(Hopefully) good sports essays and observations for good sports by a guy who tries (and can sometimes fail) to be a good sport.


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Friday, February 02, 2007

The Surfacing Problem in Football

This story is one example of it.

Collisions are a serious matter. Pro football players get paid to collide. The rest of the world who plays football collides -- for fun, for glory, for scholarships, for a chance to play for money.

And those collisions take their toll.

Some pro football players started playing tackle football at the ages of 6 and 7. That's a lot of pounding by the time they hit 30.

Ever meet guys who used to play football and played a lot of it? How well do they move? How well do they speak? Do they seem okay to you?

Many do, but a disproportionate number of them do not. After all, the average school teacher, bus driver, civil servant, policeman, carpenter and plumber don't suffer the number of concussions that pro football players do. And, in this regard, the recent suicide of former Philadelphia Eagle Andre Waters is very disturbing.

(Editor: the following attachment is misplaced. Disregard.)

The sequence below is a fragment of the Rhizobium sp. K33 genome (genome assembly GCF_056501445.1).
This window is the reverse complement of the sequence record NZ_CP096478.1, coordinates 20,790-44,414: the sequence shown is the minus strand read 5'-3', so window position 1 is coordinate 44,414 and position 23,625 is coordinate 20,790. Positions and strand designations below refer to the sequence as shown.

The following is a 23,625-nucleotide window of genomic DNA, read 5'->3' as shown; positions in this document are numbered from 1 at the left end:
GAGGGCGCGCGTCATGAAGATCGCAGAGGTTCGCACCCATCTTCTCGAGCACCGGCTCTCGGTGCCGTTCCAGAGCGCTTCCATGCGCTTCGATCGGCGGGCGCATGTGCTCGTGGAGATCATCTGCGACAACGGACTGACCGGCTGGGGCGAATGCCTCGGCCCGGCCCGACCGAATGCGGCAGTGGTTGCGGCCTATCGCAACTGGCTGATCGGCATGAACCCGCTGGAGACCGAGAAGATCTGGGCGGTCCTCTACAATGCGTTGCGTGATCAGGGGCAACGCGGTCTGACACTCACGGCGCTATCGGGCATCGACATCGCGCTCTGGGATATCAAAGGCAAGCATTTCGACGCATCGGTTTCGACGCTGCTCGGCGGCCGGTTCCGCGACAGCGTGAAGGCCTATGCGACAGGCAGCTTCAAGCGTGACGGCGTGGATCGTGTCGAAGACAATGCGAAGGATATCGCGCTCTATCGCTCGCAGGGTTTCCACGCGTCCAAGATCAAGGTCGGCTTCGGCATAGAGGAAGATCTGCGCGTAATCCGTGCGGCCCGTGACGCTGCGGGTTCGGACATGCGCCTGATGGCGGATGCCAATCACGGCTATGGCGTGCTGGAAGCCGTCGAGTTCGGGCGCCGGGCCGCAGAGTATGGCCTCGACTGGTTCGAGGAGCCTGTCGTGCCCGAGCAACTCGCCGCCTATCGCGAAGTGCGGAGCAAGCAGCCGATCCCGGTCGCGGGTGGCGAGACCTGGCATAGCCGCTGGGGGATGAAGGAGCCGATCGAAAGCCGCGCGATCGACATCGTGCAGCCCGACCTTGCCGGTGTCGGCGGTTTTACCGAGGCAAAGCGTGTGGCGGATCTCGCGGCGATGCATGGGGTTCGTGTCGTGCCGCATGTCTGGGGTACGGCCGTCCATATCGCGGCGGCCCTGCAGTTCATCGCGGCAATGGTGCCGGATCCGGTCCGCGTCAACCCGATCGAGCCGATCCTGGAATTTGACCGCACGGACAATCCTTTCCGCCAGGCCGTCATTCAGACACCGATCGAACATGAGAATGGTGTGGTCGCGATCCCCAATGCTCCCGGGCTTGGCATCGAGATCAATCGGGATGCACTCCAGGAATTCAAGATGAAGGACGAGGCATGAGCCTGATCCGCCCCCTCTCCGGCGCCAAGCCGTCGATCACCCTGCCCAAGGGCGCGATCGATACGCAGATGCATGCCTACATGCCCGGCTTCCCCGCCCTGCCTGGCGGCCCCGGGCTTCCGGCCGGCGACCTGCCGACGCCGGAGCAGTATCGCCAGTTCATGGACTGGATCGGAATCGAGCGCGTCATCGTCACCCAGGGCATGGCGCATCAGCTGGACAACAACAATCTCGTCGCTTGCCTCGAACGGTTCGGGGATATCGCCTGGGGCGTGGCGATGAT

Because Andre Waters, at age 44, had brain damage. Read the prior link and read all about it. Our national pastime (sorry, baseball fans) did it to him. Oh, sure, he volunteered to play the game, but he paid an awful price.

We glorify football players, we watch this game more than any other, tickets are impossible to get, and all of that. So lots of athletic young men play this game, some because they love (and believe they need) the contact. Others play because they're good athletes and are expected to. Yet others play because they want the glory, and some play because they believe that they have to prove something to someone -- themselves, a parent or fellow student -- that they're tougher or simply that they're not wimps. Whatever the reason, lots of kids play this game.

But is it wise to do so?


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